The Sworn, Paperback
3.5 out of 5 (3 ratings)


As plague and famine scourge the Winter Kingdoms, a vast invasion force is mustering from beyond the Northern Sea. And at its heart, a dark spirit mage wields the blood magic of ancient, vanquished gods.

Summoner-King Martris Drayke must attempt to meet this great threat, gathering an army from a country ravaged by civil war. And neighbouring lands reel toward anarchy while plague decimates their leaders.

Drayke must seek new allies from among the living - and the dead - as an untested generation of rulers face their first battle. Then someone disturbs the legendary Dread as they rest in a millennia-long slumber beneath sacred barrows.

Their warrior guardians, the Sworn, know the Dread could be pivotal as a force for great good or evil.

But if it's the latter, could even the Summoner-King's sorcery prevail?


  • Format: Paperback
  • Pages: 512 pages
  • Publisher: Little, Brown Book Group
  • Publication Date:
  • Category: Fantasy
  • ISBN: 9781841499130



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Showing 1 - 3 of 3 reviews.

Review by

The previous entries in the series have been hit and miss in delivering tension even though the characters and plots had been fleshed out enough to create credible fantasy. There are some unique ideas that carry this series and those elements are explored further, with some interesting plots concerning the relationship between the living and the dead. The Sworn, due to the sheer scale of the plot, requires a diverse cast and this makes the first half quite dense, for the last four books have added many characters and they are spread across the Winter Kingdoms. Once the characters have been established Martin creates a strong feeling of foreboding, this entry is very much the calm before the storm; a prologue for the next chapter. Thanks to some unpredictable plot twists and careful manoeuvring of the protagonists The Sworn guarantees you'll be eagerly awaiting the next book, The Dread.

Review by

Just a notch under four stars. I don't know what it is about the characters but while I'm fond of them I'm not really invested in them. Somehow the multiple points of view seem to break my investment in the characters and make them less rounded for me, bringing down the score just a little.Sworn takes place six months after Dark Lady's Chosen, Martris Drayke hoped his life could go back to something resembling normal, as normal, at least, that a king could have. However another threat to the kingdoms is rising and the plague unleashed during the war is decimating the population. Tris and his friends have to fight again for a future for themselves and their children. There are plots and subplots and evil under the ground that has to be kept from causing the end of the world.I enjoyed the read and look forward to the next story in this series. I do like many of the characters and I'm just not sure why I'm not connecting with more of them. The story is well crafted and the characters often follow very sensible courses and while often have to choose between a rock and a hard place they're also willing to make hard choices that think about futures rather than present.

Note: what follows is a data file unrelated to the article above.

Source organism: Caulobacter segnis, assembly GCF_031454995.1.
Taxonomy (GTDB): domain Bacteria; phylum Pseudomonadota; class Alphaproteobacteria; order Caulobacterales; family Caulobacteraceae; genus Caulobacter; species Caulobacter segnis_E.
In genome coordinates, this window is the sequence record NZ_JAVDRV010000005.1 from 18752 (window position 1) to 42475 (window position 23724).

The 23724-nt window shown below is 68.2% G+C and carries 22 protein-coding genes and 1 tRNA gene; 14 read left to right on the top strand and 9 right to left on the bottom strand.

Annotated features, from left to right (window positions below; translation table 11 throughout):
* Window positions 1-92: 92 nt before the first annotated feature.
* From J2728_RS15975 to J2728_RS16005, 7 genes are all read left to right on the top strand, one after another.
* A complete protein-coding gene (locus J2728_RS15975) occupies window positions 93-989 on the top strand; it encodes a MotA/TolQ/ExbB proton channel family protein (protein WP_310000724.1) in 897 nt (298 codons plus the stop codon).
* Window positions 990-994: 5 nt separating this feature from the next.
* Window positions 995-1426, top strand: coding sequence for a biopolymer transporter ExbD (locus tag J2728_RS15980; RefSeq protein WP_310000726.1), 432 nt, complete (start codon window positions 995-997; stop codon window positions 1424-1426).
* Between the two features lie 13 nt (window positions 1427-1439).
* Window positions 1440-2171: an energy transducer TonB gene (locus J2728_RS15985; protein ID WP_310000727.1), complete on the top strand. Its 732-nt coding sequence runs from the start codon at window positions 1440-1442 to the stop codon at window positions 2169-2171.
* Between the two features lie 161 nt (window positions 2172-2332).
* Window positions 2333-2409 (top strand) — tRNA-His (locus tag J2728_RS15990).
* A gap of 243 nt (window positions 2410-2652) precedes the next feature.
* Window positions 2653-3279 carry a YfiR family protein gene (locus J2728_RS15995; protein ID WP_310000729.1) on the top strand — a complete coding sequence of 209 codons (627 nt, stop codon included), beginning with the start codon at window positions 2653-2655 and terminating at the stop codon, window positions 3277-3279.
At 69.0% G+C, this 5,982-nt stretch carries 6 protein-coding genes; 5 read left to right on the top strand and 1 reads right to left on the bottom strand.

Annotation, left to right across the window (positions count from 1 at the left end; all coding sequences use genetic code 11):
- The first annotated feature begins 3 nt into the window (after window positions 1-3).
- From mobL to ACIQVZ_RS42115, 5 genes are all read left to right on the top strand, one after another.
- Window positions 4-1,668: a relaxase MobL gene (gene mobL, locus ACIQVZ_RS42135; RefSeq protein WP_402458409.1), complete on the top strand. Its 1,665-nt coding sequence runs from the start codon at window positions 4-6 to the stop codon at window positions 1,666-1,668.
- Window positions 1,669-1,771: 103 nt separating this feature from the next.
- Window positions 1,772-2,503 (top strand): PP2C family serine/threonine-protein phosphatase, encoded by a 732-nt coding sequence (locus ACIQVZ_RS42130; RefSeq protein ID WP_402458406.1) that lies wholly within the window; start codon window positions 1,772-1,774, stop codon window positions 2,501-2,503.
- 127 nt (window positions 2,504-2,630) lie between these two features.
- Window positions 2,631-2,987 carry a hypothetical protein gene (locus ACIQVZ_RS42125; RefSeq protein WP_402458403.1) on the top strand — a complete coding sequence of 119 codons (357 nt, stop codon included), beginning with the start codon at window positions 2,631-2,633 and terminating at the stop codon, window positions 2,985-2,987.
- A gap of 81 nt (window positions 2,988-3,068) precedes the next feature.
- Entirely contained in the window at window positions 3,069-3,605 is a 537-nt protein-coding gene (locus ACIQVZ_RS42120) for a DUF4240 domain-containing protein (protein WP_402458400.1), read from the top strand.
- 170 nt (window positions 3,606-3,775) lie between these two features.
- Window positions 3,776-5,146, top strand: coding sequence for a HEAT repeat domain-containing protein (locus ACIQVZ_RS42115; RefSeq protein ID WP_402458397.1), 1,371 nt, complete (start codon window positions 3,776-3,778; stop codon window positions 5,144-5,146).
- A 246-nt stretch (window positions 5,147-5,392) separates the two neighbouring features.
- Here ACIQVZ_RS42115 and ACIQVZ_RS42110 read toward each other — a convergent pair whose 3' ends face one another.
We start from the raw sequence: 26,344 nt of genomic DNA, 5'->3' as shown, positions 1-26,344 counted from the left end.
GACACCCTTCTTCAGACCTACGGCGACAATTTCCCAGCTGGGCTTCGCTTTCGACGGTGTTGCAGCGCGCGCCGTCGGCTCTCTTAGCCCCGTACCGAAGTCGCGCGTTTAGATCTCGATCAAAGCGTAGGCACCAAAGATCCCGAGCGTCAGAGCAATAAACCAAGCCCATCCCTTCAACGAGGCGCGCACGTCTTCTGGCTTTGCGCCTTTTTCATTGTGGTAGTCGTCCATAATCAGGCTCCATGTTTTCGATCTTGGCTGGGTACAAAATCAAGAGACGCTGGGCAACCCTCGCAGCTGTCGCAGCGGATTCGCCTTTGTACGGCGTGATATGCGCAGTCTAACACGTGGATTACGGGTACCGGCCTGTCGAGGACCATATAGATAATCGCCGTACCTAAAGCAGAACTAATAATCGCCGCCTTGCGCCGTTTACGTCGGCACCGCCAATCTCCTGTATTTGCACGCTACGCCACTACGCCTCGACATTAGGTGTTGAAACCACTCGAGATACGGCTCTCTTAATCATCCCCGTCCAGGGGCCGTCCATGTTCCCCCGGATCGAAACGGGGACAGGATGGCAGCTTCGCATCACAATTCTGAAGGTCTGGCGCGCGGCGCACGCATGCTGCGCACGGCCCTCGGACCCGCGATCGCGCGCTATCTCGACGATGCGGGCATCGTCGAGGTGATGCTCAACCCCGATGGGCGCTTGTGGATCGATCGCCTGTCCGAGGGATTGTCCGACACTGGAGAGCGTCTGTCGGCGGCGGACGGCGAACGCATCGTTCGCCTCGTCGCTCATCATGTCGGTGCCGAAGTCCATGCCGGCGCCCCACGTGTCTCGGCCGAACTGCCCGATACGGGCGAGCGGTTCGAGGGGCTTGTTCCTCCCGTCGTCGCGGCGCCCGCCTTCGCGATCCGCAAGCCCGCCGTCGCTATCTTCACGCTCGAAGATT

Review by

The Sworn is the first book in a new series featuring the Winter Kingdoms and all our old friends from <i>Chronicles of the Necromancer</i> plus a few extras. It’s being advertised as the perfect place for new readers to start, and I agree that one could pick up the series here. However, I’m not entirely sure that this is the best place to start.<br/><br/>We’ve got problems new and old in this story: there’s something odd with the infant heir to Margolan, the Divisionists in Isencroft are continuing to cause problems, the Black Robes are still trying to raise the old gods – this time by disturbing the Dread, a mysterious noise is driving the hedge witches of the Winter Kingdoms mad, and the traitor Alvior is rumored to be on his way back home accompanied by an invasion fleet from across the Northern Sea. Maybe worst of all are the indications that there is a dark summoner walking the world, one who could be worse than Lemuel and the Obsidian King together.<br/><br/>The Sworn is a great addition to the world of the Winter Kingdoms. Fans will be thrilled to see Tris, Kiara (Can you guess that Kiara is my favorite?), Jonmarc and the others again, and it’s just as exciting to see new faces. I thought the story was engaging and Gail Z Martin certainly has a knack for creating interesting worlds and merging multiple mythologies together into a cohesive whole. What other book can you think of that has necromancers, ghosts, and mages along with vampires and werewolves, all set in a sword-and-sorcery type of world?<br/><br/>That said, I don’t know if <b>The Sworn</b> would be quite as engaging to the new reader as <b>The Summoner</b> (first book in The Chronicles of the Necromancer series) was for me. I’m frankly worried that a married Tris, a pregnant Kiara, and Jonmarc Vahanion as a father-to-be won’t capture the attention the way a palace coupe, a caravan of slave traders, and an army of the dead did for me. While a new reader can pick up here and not be confused, I feel they also would be missing out on the bulk of the story. If you’re considering this series, do yourself a favor and go back to The Summoner to start. I can’t imagine a single person who would prefer to just “skip to the end” this way. If it’s worth reading (and I believe it is), it’s worth reading the whole story. Don’t short-change yourself.

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